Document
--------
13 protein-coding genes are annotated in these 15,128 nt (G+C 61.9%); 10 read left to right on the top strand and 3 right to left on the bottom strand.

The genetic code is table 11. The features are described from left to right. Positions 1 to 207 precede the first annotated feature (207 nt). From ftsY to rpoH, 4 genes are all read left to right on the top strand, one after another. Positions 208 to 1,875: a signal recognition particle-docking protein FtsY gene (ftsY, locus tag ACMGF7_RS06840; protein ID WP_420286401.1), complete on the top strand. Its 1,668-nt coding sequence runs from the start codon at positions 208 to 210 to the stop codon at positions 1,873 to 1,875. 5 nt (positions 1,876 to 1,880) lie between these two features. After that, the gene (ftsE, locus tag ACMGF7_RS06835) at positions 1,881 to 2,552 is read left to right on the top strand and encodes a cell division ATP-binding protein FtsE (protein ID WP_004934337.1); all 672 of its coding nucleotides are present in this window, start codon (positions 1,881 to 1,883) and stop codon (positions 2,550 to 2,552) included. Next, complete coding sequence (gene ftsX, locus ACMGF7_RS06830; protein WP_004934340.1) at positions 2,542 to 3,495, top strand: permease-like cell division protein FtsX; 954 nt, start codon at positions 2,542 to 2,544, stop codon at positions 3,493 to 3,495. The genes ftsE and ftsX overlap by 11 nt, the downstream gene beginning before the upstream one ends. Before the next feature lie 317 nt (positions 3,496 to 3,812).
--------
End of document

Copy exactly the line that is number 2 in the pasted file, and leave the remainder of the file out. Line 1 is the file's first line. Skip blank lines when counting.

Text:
The genetic code is table 11. The features are described from left to right. Positions 1 to 207 precede the first annotated feature (207 nt). From ftsY to rpoH, 4 genes are all read left to right on the top strand, one after another. Positions 208 to 1,875: a signal recognition particle-docking protein FtsY gene (ftsY, locus tag ACMGF7_RS06840; protein ID WP_420286401.1), complete on the top strand. Its 1,668-nt coding sequence runs from the start codon at positions 208 to 210 to the stop codon at positions 1,873 to 1,875. 5 nt (positions 1,876 to 1,880) lie between these two features. After that, the gene (ftsE, locus tag ACMGF7_RS06835) at positions 1,881 to 2,552 is read left to right on the top strand and encodes a cell division ATP-binding protein FtsE (protein ID WP_004934337.1); all 672 of its coding nucleotides are present in this window, start codon (positions 1,881 to 1,883) and stop codon (positions 2,550 to 2,552) included. Next, complete coding sequence (gene ftsX, locus ACMGF7_RS06830; protein WP_004934340.1) at positions 2,542 to 3,495, top strand: permease-like cell division protein FtsX; 954 nt, start codon at positions 2,542 to 2,544, stop codon at positions 3,493 to 3,495. The genes ftsE and ftsX overlap by 11 nt, the downstream gene beginning before the upstream one ends. Before the next feature lie 317 nt (positions 3,496 to 3,812).